Don’t be an IHOP
To rebrand or not to rebrand.
Julia Carcamo is president and chief brand strategist at J Carcamo & Associates, specializing in brand and marketing strategy. She is also the co-founder of espNOLA, a Hispanic marketing and engagement agency. Learn more at jcarcamoassociates.com and espnola.com.
“We’re thinking of rebranding.”
It feels like I’m hearing this more and more. That, and the recent publicity stunt by International House of Pancakes (IHOP), has emphasized a need for a little Brand 101. Let’s start with the basics.
Years ago, I was leading the brand development of a 20-year-old regional company. We had started working through some rebranding and refreshment of the company’s existing products, and we were introducing new products that customers were receiving well. Emboldened by this success, I felt the next step would be to rebrand the whole company. I bravely broached the topic with the chairman. He was thoughtful for a moment before replying, “When this company is a different company,” he said, “you can rebrand it.” Lesson learned … again. I had been drunk on rebranding and had forgotten what a brand really was.
Like most effective marketing efforts, success will depend on whether your desire to rebrand is grounded in your overall strategy. Some good reasons to rebrand include:
• The company or product has simply changed and no longer matches the same brand promise as it once did.
• The customer profile has changed, and the existing brand no longer resonates with the same strong bond as before. Dated brands (or operations) that may be past their prime can find renewed life, which can drive additional dollars from existing customers and hopefully draw new customers.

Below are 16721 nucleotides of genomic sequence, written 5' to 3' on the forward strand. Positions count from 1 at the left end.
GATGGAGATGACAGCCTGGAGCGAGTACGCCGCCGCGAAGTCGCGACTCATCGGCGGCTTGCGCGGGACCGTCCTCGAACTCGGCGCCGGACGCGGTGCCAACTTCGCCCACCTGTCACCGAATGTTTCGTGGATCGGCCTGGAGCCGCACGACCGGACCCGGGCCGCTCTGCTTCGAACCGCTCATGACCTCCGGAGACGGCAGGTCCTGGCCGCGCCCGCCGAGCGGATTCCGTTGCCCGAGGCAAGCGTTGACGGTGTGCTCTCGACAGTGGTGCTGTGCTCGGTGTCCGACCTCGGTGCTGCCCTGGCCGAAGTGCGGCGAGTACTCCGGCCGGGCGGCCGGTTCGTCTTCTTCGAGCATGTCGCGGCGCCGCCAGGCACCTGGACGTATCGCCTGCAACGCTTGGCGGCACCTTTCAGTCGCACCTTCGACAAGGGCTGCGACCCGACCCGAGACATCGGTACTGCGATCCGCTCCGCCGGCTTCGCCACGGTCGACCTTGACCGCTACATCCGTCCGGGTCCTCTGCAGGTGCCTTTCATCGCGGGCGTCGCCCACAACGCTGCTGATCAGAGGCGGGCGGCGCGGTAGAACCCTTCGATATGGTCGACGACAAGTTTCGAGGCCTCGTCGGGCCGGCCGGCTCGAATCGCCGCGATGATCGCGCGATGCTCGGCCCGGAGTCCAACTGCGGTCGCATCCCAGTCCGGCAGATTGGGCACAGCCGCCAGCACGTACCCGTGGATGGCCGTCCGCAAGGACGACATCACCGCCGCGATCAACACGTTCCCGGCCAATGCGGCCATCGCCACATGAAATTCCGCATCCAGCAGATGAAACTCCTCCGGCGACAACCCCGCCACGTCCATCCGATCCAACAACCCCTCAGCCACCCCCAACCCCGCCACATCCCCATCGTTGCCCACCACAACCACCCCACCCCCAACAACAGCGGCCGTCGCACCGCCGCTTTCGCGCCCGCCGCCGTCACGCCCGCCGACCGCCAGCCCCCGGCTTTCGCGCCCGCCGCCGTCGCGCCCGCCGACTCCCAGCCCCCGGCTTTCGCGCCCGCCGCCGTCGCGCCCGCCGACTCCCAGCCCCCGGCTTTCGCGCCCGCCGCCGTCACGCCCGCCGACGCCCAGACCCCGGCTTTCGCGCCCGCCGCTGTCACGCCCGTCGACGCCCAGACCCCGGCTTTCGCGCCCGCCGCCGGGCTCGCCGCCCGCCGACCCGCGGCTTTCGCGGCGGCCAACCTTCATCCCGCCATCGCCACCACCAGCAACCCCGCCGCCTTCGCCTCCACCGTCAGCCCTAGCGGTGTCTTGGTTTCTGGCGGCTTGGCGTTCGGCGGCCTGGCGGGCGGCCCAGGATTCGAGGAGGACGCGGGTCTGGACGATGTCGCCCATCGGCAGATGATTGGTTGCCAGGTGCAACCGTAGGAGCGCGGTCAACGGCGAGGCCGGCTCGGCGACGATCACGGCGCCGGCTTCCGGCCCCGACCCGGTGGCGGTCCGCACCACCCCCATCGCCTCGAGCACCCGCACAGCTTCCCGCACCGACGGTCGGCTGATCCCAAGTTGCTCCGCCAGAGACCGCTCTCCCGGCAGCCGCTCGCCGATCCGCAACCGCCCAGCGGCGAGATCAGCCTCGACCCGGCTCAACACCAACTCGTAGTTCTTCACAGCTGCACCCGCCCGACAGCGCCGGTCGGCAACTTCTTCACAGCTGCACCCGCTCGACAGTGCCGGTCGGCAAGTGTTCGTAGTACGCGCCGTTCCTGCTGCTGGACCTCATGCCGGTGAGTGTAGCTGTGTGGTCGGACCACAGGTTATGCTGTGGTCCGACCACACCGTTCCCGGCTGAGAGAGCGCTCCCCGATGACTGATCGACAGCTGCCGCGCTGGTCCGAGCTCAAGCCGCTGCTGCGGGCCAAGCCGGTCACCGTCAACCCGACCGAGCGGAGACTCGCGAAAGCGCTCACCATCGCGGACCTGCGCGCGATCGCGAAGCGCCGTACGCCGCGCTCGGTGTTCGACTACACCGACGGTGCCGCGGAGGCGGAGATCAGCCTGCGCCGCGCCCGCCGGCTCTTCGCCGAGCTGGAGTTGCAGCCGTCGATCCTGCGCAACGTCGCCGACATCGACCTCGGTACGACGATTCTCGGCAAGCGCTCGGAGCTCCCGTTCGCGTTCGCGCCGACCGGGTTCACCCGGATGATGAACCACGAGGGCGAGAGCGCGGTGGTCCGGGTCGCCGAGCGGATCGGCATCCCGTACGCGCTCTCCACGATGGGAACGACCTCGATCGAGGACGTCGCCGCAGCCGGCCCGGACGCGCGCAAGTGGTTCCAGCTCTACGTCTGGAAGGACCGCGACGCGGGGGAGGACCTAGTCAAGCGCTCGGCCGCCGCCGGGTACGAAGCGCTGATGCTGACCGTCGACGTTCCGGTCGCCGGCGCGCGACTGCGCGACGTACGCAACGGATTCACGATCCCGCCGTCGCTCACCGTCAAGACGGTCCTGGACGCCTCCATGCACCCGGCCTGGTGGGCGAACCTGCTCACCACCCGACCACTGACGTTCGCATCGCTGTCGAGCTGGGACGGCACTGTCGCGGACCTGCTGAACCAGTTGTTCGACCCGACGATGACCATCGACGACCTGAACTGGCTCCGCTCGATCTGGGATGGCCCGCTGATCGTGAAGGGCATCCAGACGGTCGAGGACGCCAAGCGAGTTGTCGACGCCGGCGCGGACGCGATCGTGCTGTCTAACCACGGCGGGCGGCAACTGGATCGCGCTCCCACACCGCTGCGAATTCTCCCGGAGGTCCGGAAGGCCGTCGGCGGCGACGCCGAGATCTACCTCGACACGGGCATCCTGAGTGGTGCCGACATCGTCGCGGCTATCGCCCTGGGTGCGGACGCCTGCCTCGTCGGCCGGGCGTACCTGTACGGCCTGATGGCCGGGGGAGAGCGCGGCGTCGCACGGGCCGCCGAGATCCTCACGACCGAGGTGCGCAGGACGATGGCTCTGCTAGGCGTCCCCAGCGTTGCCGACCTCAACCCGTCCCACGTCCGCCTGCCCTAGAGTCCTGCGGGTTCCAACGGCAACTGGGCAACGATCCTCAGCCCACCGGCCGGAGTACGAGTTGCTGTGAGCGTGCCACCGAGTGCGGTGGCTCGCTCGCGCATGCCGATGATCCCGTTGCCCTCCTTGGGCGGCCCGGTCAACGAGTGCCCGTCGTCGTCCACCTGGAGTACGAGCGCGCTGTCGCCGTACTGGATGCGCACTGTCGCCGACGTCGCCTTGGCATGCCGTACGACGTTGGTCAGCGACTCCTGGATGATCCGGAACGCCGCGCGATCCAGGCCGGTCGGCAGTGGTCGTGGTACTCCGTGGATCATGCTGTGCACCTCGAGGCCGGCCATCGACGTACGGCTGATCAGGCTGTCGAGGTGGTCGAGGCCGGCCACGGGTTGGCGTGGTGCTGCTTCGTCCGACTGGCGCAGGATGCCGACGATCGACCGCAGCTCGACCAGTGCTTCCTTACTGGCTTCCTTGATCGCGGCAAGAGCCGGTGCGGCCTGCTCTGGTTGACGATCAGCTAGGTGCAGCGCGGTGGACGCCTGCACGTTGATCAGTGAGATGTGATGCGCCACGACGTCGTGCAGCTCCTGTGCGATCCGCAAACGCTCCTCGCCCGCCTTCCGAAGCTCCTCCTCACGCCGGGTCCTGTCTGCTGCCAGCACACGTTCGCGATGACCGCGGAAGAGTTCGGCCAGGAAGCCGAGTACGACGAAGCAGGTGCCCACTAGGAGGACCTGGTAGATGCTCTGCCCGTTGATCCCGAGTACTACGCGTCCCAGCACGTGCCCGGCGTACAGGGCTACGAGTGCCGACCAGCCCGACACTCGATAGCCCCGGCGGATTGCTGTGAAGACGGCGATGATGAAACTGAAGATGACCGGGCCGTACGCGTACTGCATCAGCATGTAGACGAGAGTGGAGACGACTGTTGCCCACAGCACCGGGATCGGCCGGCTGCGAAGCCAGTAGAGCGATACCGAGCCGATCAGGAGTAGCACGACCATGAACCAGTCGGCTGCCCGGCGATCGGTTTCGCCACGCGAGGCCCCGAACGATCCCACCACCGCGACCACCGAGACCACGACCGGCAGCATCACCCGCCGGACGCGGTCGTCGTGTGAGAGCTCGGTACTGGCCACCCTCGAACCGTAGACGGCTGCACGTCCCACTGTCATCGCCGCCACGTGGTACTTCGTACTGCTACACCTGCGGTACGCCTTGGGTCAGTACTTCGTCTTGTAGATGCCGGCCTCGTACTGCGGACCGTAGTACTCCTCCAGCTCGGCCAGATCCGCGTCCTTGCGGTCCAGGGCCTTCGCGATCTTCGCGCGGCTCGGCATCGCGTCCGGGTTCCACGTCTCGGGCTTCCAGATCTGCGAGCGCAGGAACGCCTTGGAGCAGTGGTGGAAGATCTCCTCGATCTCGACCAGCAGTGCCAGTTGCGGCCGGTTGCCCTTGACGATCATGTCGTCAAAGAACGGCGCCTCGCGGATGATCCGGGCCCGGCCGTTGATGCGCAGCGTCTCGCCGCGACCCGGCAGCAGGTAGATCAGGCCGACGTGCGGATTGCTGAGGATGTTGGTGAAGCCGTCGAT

• A new addition to the existing portfolio may “fit” better if it is part of a newer, fresher brand.
• A business is blending in with everyone else and needs to differentiate itself in a way that its current brand is not accomplishing.
Of course, there are times when the draw of something new and the hope that it will make a difference rule the day and strategy is tossed aside. A few not-great reasons to rebrand include:
• New ownership or a new management team has come in and they want to make a change.
• A company is looking to spice things up a little — create some news.
• The idea that, “We’ve got money; let’s do something different.”
• Someone has come up with an idea for a publicity stunt. I’m looking at you, IHOP.
Earlier this year, the well-loved IHOP announced it would soon have big news, teasing it with a graphic that turned the “P” in their logo to a “B”. The company continued the tease by replacing the letters in many of their tweets. After many guesses, the company announced it would be changing its name to IHOB. However, the joke was on us. It turns out that the company just wanted to tell everyone about their presumably brand-worthy burgers. They claimed it was just a publicity stunt, but although the original set of tweets received a very high engagement rate, the subsequent announcement received barely over 300 likes compared to the 45,000 likes the announcement received. In fact, the @IHOB account never really caught on.
The lesson here is that any step away from your core brand for the sake of causing a stir can often backfire. Existing loyal customers think you’re taking something away from them. Potential new targets will evaluate you against what they already know. Frankly, you can grab a burger on practically every other block, but you know what’s harder to get? Pancakes any time of the day that you want them. That is the IHOP brand.
Before you can put a new name on something, you need to be ready to deliver something new, not just the same thing with a new name. Sometimes that delivery requires significant investment beyond the development of a logo, such as new signage, updating marketing materials, new uniforms, training, etc.
If you do have a good reason to rebrand, however, these would be my five steps to success:
• Set measurable goals aligned with the business strategies and determine a baseline measurement.
• Review your brand presence and develop your rollout project list.
• Research customers, the market and the competition.
• Develop creative elements, test and retest in an iterative fashion using focus groups and/or online surveys.
• Launch your new brand and review your efforts.